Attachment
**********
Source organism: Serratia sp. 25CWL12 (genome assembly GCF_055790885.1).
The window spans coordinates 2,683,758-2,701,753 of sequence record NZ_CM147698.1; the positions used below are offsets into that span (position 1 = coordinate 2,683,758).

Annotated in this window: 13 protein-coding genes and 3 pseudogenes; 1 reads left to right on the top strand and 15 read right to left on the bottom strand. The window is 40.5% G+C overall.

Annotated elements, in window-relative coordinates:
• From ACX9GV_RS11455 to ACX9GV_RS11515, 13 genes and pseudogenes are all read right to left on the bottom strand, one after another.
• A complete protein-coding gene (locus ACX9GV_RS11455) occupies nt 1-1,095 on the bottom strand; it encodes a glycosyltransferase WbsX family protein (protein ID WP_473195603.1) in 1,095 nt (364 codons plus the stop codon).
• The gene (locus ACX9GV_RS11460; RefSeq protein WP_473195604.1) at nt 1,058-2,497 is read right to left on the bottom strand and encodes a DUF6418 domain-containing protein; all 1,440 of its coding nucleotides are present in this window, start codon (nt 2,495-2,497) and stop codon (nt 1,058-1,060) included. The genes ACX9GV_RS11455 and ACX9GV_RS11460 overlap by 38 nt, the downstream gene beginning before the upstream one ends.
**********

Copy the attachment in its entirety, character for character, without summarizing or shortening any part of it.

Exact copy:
Source organism: Serratia sp. 25CWL12 (genome assembly GCF_055790885.1).
The window spans coordinates 2,683,758-2,701,753 of sequence record NZ_CM147698.1; the positions used below are offsets into that span (position 1 = coordinate 2,683,758).

Annotated in this window: 13 protein-coding genes and 3 pseudogenes; 1 reads left to right on the top strand and 15 read right to left on the bottom strand. The window is 40.5% G+C overall.

Annotated elements, in window-relative coordinates:
• From ACX9GV_RS11455 to ACX9GV_RS11515, 13 genes and pseudogenes are all read right to left on the bottom strand, one after another.
• A complete protein-coding gene (locus ACX9GV_RS11455) occupies nt 1-1,095 on the bottom strand; it encodes a glycosyltransferase WbsX family protein (protein ID WP_473195603.1) in 1,095 nt (364 codons plus the stop codon).
• The gene (locus ACX9GV_RS11460; RefSeq protein WP_473195604.1) at nt 1,058-2,497 is read right to left on the bottom strand and encodes a DUF6418 domain-containing protein; all 1,440 of its coding nucleotides are present in this window, start codon (nt 2,495-2,497) and stop codon (nt 1,058-1,060) included. The genes ACX9GV_RS11455 and ACX9GV_RS11460 overlap by 38 nt, the downstream gene beginning before the upstream one ends.